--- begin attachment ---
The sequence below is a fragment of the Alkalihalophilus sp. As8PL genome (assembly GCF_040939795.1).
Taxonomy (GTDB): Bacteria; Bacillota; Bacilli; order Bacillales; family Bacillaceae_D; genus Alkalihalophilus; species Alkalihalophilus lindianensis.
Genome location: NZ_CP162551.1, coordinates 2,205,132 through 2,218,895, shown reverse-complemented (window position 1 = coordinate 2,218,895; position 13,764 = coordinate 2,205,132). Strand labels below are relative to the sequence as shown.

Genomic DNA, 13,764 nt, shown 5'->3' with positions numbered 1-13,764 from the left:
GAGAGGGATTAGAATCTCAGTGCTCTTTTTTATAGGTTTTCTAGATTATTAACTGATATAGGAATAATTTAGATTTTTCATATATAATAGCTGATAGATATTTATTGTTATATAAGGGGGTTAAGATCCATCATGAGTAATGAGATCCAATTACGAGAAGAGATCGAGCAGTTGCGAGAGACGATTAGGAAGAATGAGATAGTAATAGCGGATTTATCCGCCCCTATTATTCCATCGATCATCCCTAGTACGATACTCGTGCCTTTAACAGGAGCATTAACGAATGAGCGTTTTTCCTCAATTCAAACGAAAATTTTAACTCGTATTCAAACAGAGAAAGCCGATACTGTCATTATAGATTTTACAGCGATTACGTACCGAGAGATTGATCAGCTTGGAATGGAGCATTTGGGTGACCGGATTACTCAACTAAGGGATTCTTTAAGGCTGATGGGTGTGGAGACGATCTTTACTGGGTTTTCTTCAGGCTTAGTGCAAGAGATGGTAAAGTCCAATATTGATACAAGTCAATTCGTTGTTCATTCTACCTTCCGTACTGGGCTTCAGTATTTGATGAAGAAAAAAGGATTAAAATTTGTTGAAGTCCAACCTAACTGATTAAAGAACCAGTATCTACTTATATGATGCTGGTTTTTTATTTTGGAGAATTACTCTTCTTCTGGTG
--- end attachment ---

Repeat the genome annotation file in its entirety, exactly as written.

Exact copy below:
The sequence below is a fragment of the Alkalihalophilus sp. As8PL genome (assembly GCF_040939795.1).
Taxonomy (GTDB): Bacteria; Bacillota; Bacilli; order Bacillales; family Bacillaceae_D; genus Alkalihalophilus; species Alkalihalophilus lindianensis.
Genome location: NZ_CP162551.1, coordinates 2,205,132 through 2,218,895, shown reverse-complemented (window position 1 = coordinate 2,218,895; position 13,764 = coordinate 2,205,132). Strand labels below are relative to the sequence as shown.

Genomic DNA, 13,764 nt, shown 5'->3' with positions numbered 1-13,764 from the left:
GAGAGGGATTAGAATCTCAGTGCTCTTTTTTATAGGTTTTCTAGATTATTAACTGATATAGGAATAATTTAGATTTTTCATATATAATAGCTGATAGATATTTATTGTTATATAAGGGGGTTAAGATCCATCATGAGTAATGAGATCCAATTACGAGAAGAGATCGAGCAGTTGCGAGAGACGATTAGGAAGAATGAGATAGTAATAGCGGATTTATCCGCCCCTATTATTCCATCGATCATCCCTAGTACGATACTCGTGCCTTTAACAGGAGCATTAACGAATGAGCGTTTTTCCTCAATTCAAACGAAAATTTTAACTCGTATTCAAACAGAGAAAGCCGATACTGTCATTATAGATTTTACAGCGATTACGTACCGAGAGATTGATCAGCTTGGAATGGAGCATTTGGGTGACCGGATTACTCAACTAAGGGATTCTTTAAGGCTGATGGGTGTGGAGACGATCTTTACTGGGTTTTCTTCAGGCTTAGTGCAAGAGATGGTAAAGTCCAATATTGATACAAGTCAATTCGTTGTTCATTCTACCTTCCGTACTGGGCTTCAGTATTTGATGAAGAAAAAAGGATTAAAATTTGTTGAAGTCCAACCTAACTGATTAAAGAACCAGTATCTACTTATATGATGCTGGTTTTTTATTTTGGAGAATTACTCTTCTTCTGGTG